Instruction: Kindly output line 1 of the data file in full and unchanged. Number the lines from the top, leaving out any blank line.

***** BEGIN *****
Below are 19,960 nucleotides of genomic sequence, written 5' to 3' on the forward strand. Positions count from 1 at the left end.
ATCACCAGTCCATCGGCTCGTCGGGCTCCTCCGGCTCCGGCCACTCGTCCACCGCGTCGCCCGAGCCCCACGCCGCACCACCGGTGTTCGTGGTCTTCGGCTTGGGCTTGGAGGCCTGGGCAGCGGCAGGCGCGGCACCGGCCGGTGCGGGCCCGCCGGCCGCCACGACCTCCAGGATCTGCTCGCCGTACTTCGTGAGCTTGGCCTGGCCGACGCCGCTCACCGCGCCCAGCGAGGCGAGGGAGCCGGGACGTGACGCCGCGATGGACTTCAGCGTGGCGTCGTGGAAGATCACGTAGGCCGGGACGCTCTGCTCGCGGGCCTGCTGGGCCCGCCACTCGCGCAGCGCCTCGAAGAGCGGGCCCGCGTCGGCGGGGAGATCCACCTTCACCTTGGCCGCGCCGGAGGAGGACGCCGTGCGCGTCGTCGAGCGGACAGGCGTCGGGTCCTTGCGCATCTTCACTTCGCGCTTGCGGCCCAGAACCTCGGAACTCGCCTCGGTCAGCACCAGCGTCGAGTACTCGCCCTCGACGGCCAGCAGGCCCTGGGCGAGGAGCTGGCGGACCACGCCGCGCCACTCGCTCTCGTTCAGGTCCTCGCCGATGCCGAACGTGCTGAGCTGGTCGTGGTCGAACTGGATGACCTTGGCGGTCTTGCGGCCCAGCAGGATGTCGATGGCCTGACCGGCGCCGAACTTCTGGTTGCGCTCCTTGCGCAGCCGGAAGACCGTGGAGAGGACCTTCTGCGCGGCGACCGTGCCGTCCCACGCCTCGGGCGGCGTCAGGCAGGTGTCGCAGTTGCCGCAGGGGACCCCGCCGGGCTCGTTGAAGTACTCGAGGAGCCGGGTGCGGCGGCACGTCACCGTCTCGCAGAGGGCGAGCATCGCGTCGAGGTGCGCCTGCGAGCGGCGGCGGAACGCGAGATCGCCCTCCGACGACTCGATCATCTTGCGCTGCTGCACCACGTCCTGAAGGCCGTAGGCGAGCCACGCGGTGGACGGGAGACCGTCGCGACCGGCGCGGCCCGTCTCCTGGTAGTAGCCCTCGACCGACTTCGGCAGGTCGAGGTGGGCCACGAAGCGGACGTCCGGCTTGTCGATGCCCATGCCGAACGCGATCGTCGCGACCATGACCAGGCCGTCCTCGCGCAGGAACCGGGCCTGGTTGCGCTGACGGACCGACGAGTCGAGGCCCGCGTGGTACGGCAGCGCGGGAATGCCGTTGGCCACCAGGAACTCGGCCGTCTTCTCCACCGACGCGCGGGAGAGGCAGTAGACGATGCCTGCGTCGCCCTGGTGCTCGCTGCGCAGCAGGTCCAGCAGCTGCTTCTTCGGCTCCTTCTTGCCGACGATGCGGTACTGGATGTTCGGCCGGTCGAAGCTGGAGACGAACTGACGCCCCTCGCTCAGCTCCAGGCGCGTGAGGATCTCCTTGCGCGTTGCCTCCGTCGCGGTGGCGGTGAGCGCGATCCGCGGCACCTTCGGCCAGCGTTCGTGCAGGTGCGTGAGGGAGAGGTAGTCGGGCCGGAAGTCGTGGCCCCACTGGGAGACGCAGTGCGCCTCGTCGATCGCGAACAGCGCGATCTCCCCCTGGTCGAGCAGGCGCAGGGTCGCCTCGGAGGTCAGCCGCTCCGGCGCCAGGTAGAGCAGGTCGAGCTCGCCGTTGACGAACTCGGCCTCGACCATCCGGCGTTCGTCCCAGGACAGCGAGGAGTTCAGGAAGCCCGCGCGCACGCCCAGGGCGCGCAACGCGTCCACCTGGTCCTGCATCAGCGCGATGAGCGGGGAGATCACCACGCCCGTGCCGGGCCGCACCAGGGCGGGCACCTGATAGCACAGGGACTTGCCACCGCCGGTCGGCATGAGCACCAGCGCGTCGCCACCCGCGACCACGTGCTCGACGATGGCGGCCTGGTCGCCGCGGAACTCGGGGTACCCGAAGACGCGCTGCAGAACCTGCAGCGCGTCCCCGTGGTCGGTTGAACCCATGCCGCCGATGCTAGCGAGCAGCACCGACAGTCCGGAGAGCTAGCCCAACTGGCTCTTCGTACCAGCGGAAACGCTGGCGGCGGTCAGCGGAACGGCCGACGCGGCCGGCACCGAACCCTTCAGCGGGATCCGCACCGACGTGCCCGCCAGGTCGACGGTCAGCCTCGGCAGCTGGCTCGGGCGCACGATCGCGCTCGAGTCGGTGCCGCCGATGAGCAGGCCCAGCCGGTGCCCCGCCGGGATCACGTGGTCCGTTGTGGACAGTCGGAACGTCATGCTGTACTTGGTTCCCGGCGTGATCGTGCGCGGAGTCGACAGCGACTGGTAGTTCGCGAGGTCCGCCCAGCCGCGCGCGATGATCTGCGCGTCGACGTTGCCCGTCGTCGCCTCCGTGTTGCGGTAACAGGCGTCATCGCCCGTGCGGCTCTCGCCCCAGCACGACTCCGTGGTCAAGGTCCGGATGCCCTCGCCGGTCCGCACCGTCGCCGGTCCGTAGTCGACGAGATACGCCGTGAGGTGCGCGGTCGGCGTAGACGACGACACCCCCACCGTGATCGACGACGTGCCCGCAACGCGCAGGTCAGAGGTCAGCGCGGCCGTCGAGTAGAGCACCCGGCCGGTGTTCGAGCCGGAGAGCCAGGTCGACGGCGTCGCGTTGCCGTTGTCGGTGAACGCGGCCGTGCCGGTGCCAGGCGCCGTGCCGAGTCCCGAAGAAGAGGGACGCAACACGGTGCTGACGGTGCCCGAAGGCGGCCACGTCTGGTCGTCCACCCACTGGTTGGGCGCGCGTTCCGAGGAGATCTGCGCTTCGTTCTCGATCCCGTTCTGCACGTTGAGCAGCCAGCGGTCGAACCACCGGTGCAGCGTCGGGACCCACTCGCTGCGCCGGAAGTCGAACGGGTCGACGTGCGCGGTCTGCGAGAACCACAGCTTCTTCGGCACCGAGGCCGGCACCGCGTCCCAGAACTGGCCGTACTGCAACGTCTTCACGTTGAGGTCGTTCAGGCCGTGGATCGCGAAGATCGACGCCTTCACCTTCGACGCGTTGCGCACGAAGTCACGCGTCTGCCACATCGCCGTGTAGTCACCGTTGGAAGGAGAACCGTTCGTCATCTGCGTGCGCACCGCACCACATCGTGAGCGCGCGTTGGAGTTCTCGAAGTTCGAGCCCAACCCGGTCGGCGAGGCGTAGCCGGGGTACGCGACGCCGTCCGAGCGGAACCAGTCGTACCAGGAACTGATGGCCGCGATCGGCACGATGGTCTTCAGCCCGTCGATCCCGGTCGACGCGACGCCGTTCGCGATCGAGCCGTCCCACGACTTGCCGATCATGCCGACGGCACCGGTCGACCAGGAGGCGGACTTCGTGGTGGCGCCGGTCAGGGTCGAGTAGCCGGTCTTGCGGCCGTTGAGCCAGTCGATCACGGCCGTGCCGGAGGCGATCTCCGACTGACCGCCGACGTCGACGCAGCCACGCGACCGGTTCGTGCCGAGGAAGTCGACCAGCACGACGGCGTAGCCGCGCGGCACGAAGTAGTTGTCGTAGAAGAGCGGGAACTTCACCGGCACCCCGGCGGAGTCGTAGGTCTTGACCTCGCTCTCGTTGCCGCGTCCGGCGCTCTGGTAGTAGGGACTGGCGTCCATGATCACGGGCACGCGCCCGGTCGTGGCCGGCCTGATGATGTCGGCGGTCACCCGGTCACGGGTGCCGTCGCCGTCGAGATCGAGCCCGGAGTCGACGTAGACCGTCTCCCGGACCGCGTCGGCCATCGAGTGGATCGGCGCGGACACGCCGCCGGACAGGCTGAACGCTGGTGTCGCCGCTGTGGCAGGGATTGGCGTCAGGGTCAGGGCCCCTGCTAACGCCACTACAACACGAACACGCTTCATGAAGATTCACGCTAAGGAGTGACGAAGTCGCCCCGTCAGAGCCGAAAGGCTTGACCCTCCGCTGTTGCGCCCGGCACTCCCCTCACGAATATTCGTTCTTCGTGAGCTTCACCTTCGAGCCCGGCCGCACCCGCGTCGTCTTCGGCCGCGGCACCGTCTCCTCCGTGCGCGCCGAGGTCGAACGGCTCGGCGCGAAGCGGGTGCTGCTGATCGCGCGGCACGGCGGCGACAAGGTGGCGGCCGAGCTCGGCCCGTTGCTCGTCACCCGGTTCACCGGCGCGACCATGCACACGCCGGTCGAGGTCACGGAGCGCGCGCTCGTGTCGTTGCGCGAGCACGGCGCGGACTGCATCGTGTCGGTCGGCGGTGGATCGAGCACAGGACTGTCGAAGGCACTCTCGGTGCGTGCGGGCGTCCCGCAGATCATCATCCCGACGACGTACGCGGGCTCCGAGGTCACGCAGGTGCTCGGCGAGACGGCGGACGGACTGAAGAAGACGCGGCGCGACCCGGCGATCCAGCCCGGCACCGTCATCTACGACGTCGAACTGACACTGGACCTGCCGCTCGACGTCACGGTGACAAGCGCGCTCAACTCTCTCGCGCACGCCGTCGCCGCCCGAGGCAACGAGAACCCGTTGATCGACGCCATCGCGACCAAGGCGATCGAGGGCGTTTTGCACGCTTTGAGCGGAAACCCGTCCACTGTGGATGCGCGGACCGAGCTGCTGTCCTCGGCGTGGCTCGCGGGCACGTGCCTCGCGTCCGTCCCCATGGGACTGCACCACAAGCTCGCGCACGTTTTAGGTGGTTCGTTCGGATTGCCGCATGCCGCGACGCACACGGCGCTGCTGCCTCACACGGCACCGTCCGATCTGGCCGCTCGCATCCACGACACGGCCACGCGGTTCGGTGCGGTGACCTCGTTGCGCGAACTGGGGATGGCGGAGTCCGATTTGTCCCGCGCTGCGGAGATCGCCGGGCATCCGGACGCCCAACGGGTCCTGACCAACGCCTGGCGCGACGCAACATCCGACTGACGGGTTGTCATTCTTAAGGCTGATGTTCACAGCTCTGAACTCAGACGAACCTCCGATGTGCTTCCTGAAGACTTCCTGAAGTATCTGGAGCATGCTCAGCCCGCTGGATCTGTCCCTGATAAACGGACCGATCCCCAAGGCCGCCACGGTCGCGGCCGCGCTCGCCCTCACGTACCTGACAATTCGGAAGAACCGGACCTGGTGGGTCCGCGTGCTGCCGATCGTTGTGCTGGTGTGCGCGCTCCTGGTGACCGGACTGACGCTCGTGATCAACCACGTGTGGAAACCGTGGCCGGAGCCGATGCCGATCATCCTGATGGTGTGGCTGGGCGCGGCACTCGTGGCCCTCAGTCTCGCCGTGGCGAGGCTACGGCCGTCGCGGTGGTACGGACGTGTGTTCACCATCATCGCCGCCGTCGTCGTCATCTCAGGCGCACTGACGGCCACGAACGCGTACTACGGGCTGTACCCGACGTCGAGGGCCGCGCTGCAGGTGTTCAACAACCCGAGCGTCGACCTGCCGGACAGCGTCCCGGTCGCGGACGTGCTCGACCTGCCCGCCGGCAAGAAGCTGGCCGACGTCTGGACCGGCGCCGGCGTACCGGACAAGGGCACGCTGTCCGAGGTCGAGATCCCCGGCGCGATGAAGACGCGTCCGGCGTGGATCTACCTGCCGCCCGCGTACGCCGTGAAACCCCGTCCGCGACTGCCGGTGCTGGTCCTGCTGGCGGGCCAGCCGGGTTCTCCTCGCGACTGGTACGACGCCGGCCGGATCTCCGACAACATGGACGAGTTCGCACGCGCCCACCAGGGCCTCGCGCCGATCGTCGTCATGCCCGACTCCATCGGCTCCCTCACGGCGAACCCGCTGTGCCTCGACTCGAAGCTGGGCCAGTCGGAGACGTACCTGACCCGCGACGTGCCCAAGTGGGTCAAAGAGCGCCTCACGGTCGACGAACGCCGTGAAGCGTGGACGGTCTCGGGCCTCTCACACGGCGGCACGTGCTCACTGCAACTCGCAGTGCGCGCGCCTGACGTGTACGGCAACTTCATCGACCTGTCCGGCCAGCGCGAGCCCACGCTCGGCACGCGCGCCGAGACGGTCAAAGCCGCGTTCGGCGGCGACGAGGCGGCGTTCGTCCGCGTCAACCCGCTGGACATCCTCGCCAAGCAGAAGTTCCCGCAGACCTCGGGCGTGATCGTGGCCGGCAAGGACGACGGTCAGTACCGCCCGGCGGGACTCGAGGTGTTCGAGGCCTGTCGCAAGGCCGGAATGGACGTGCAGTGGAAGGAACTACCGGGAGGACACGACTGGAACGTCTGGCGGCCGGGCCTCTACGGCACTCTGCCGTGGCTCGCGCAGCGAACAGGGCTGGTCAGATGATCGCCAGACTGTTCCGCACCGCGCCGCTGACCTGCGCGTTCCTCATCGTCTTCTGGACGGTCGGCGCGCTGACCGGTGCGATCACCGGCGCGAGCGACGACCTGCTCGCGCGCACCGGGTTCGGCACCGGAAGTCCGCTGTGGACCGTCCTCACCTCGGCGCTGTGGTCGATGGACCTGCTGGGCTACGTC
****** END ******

Below are 19,960 nucleotides of genomic sequence, written 5' to 3' on the forward strand. Positions count from 1 at the left end.